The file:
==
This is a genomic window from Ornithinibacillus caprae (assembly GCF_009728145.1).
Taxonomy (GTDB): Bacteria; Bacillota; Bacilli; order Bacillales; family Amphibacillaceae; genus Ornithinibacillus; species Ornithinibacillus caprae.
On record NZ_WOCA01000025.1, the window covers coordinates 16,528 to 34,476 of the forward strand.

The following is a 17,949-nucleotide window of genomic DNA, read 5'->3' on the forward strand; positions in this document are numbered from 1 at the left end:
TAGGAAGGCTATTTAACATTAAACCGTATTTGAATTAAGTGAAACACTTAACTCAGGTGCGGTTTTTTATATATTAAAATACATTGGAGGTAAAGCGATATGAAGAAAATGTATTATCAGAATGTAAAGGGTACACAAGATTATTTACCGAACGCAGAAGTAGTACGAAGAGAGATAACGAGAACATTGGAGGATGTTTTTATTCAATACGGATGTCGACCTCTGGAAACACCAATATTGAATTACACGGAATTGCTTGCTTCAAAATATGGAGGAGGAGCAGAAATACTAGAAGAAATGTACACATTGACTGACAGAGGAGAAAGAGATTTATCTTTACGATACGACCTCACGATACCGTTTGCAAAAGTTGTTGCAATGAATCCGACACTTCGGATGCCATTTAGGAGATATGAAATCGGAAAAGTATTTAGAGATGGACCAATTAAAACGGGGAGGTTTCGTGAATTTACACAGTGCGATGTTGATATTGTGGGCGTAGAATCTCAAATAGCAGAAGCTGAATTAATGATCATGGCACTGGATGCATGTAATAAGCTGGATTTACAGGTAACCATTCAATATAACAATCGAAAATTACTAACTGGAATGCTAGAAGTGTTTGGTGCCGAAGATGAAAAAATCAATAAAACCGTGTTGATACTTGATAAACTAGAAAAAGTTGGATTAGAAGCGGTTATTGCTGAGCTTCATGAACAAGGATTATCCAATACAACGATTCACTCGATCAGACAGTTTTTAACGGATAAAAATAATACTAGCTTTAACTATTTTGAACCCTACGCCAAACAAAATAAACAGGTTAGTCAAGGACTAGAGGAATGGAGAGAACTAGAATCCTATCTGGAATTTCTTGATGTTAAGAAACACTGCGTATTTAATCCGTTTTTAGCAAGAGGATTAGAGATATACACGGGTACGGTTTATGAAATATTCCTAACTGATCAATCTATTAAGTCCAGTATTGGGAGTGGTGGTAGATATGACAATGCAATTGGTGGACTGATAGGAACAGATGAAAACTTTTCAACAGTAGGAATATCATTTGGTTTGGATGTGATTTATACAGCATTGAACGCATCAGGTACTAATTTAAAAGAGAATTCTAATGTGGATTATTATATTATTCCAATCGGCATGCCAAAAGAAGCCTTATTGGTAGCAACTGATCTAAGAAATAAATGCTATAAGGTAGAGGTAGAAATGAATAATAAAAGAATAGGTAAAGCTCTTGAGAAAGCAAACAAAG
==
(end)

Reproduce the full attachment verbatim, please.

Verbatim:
This is a genomic window from Ornithinibacillus caprae (assembly GCF_009728145.1).
Taxonomy (GTDB): Bacteria; Bacillota; Bacilli; order Bacillales; family Amphibacillaceae; genus Ornithinibacillus; species Ornithinibacillus caprae.
On record NZ_WOCA01000025.1, the window covers coordinates 16,528 to 34,476 of the forward strand.

The following is a 17,949-nucleotide window of genomic DNA, read 5'->3' on the forward strand; positions in this document are numbered from 1 at the left end:
TAGGAAGGCTATTTAACATTAAACCGTATTTGAATTAAGTGAAACACTTAACTCAGGTGCGGTTTTTTATATATTAAAATACATTGGAGGTAAAGCGATATGAAGAAAATGTATTATCAGAATGTAAAGGGTACACAAGATTATTTACCGAACGCAGAAGTAGTACGAAGAGAGATAACGAGAACATTGGAGGATGTTTTTATTCAATACGGATGTCGACCTCTGGAAACACCAATATTGAATTACACGGAATTGCTTGCTTCAAAATATGGAGGAGGAGCAGAAATACTAGAAGAAATGTACACATTGACTGACAGAGGAGAAAGAGATTTATCTTTACGATACGACCTCACGATACCGTTTGCAAAAGTTGTTGCAATGAATCCGACACTTCGGATGCCATTTAGGAGATATGAAATCGGAAAAGTATTTAGAGATGGACCAATTAAAACGGGGAGGTTTCGTGAATTTACACAGTGCGATGTTGATATTGTGGGCGTAGAATCTCAAATAGCAGAAGCTGAATTAATGATCATGGCACTGGATGCATGTAATAAGCTGGATTTACAGGTAACCATTCAATATAACAATCGAAAATTACTAACTGGAATGCTAGAAGTGTTTGGTGCCGAAGATGAAAAAATCAATAAAACCGTGTTGATACTTGATAAACTAGAAAAAGTTGGATTAGAAGCGGTTATTGCTGAGCTTCATGAACAAGGATTATCCAATACAACGATTCACTCGATCAGACAGTTTTTAACGGATAAAAATAATACTAGCTTTAACTATTTTGAACCCTACGCCAAACAAAATAAACAGGTTAGTCAAGGACTAGAGGAATGGAGAGAACTAGAATCCTATCTGGAATTTCTTGATGTTAAGAAACACTGCGTATTTAATCCGTTTTTAGCAAGAGGATTAGAGATATACACGGGTACGGTTTATGAAATATTCCTAACTGATCAATCTATTAAGTCCAGTATTGGGAGTGGTGGTAGATATGACAATGCAATTGGTGGACTGATAGGAACAGATGAAAACTTTTCAACAGTAGGAATATCATTTGGTTTGGATGTGATTTATACAGCATTGAACGCATCAGGTACTAATTTAAAAGAGAATTCTAATGTGGATTATTATATTATTCCAATCGGCATGCCAAAAGAAGCCTTATTGGTAGCAACTGATCTAAGAAATAAATGCTATAAGGTAGAGGTAGAAATGAATAATAAAAGAATAGGTAAAGCTCTTGAGAAAGCAAACAAAG